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Squadron tops in Air Force three years running

by Nick Stubbs Stephanie Witty
Thunderbolt staff writer

The dramatic pictures have been broadcast around the world as C-130s carrying wounded U.S. soldiers sat on far-away runways, some little more than dirt roads. The big bay doorway of the transport planes nothing but a dark passage for television viewers, who watch intently as personnel move in and out of that darkness.

Lt. Col. Chuck Tarr, doesn't have to see what's going on inside. He's been there, as have most of the other 200 members of the 622nd Aeromedical Evacuation Squadron.

An Air Force Reserve squadron, the 622nd AES currently has members in Afghanistan, Iraq and Kuwait. It supported Operation Desert Storm and has been involved in about every conflict seen the past two decades, said Colonel Tarr, executive officer of the squadron, including service in Haiti, Kosovo and Bosnia.

The mission of the squadron is simple, he says, although there are many elements that combine to ensure that wounded and sick American and coalition forces are safely transported to medical care facilities.

Comprised of registered nurses and medical flight technicians, the 622nd provides the second level of care that occurs between field hospital units and base hospitals, either overseas or in the United States.

"Basically we ensure the wounded are moved to a higher level of medical care," said Colonel Tarr, who in addition to his other duties is a registered nurse.

The 622nd accomplishes its job with highly mobile teams trained to pull together on very short notice to transport stabilized patients, often from remote locations. With no planes of its own, the squadron operates from what are known are Mobile Air Staging Facilities, where team members wait for a plane "of opportunity." More often than not, that is a C-130, which may be flying in equipment or troops, but quickly can be set up on the stopover for the transport of patients.

"These planes could be flying in anything from macaroni to bullets but when they leave they could be carrying our teams and the sick or wounded," said Colonel Tarr.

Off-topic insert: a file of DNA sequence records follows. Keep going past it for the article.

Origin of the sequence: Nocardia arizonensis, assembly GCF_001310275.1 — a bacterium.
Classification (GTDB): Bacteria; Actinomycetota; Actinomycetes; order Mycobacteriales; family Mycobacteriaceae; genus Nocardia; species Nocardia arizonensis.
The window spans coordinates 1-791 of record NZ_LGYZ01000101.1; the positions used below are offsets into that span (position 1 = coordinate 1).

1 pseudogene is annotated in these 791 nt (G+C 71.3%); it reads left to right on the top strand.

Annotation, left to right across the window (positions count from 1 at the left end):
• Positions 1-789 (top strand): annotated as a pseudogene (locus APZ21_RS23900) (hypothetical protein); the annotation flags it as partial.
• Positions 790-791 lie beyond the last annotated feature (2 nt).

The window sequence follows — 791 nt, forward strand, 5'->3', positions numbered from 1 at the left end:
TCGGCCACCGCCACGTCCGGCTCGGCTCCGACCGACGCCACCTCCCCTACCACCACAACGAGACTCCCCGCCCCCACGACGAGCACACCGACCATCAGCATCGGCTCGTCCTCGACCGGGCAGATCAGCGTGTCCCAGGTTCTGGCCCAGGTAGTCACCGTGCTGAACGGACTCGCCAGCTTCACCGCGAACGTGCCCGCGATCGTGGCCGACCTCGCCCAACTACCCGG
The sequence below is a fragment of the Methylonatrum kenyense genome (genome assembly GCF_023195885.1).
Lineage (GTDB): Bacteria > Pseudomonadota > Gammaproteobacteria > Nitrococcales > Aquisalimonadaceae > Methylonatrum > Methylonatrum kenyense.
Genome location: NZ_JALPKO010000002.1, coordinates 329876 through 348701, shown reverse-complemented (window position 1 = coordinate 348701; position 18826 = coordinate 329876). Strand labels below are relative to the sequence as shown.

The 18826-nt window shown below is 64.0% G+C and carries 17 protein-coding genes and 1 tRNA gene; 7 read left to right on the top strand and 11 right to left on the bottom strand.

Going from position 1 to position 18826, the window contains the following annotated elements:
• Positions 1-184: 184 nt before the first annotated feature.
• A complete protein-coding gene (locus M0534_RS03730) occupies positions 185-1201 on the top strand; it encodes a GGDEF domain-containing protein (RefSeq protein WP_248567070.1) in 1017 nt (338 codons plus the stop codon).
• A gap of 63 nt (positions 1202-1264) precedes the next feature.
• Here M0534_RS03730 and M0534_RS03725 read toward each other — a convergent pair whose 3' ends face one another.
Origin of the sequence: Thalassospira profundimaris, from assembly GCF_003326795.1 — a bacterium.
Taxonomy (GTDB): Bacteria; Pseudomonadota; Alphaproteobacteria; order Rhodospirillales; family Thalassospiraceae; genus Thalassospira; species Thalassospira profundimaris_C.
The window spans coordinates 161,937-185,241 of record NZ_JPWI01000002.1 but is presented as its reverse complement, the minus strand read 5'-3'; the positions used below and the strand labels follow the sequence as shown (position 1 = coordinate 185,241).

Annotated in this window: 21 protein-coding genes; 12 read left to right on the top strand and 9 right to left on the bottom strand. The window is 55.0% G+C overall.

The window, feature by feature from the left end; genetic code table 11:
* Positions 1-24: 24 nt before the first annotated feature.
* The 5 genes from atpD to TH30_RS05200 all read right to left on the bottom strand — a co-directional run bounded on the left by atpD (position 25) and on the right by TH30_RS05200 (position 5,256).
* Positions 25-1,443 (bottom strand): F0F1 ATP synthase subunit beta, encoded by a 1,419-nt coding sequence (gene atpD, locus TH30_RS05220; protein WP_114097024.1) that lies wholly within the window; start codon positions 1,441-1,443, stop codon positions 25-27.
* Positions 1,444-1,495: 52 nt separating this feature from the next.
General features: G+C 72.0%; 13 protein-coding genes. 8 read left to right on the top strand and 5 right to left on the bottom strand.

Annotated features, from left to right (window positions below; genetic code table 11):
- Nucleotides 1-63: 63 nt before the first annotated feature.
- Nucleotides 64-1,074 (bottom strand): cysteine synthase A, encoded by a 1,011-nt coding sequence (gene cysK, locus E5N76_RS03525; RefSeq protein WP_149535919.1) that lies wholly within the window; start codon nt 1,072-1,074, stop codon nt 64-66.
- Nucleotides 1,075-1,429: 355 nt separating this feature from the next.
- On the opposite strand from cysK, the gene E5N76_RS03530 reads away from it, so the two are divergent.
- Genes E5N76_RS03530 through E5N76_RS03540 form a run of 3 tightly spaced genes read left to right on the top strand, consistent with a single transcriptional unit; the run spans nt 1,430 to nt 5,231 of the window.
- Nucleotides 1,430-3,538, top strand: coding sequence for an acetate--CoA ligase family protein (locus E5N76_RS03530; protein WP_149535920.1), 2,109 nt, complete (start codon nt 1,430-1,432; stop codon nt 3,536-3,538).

If they are lucky, medical flight teams have time to outfit the planes with equipment and creature comforts while it still is on the ground. If they are not, it is set up quickly and efficiently while in flight.

"We have to ready for anything at anytime and they must be able to improvise," said Colonel Tarr. "That's where the training comes in; everyone knows exactly what to do and they can do it on the fly."

With the exception of planes, the 622nd essentially is self-contained. In addition to medical personnel, the squadron has its own mechanics and technicians, who can do everything from maintain its duce-and-half trucks and Humvees to repair generators, heating and field air conditioning units.

Administration support teams can set up shop about anywhere and handle the coordination of teams and flights and the other matters on the logistics side of the equation. Supply teams see to all the material needs from Band Aides to uniforms and the squad's bio-medical technicians check and maintain sensitive medical equipment in the field.

Colonel Tarr said the 622nd frequently coordinates and works closely with the 6th Air Mobility Wing. While it is not as common, at times KC-135 tankers have been pressed into service as air ambulances.

He said being a reserve squadron in which the personnel have been working together for many years has its advantages. The result is a highly tuned team, each member of which knows the job thoroughly, often after spending years at the same specialty. He said it is not unusual for reservists to have been with the squad for as long as 20 years. Recently retired commander Annie Anderson is an example, said Colonel Tarr. With the 622nd AES for 19 years, she took over command eight years ago.

Col. Thomas Morrill took the reins from Anderson. The 622nd has 19 full-time officers and enlisted at its headquarters at MacDill. In addition to an administration building, the squadron has four warehouses and all its vehicles are stored on the base compound.

The last three years the squadron has been awarded top Air Force Reserve Aeormedical Evacuation Squadron with a C-130 mission, an accomplishment looked on with great pride by everyone in the squad, said Colonel Tarr. The squadron started as the 37th Air Evacuation Group in 1969 at MacDill. After Desert Storm, it briefly became the 610th and in April of 1995 was designated the 622nd.

Its roll has evolved over the years and in the wake of Sept. 11, 2001 it has been expanded to include domestic medical support in the event of an emergency on U.S. soil, serving in such a case much like the National Guard, said Colonel Tarr.

Training is ongoing and nearly every weekend training flights are conducted. Teams always are ready to respond to the call and every training mission instantly can be converted to a live mission on the fly, he said. "Readiness and responsiveness," is a trademark of the squadron, said Colonel Tarr.




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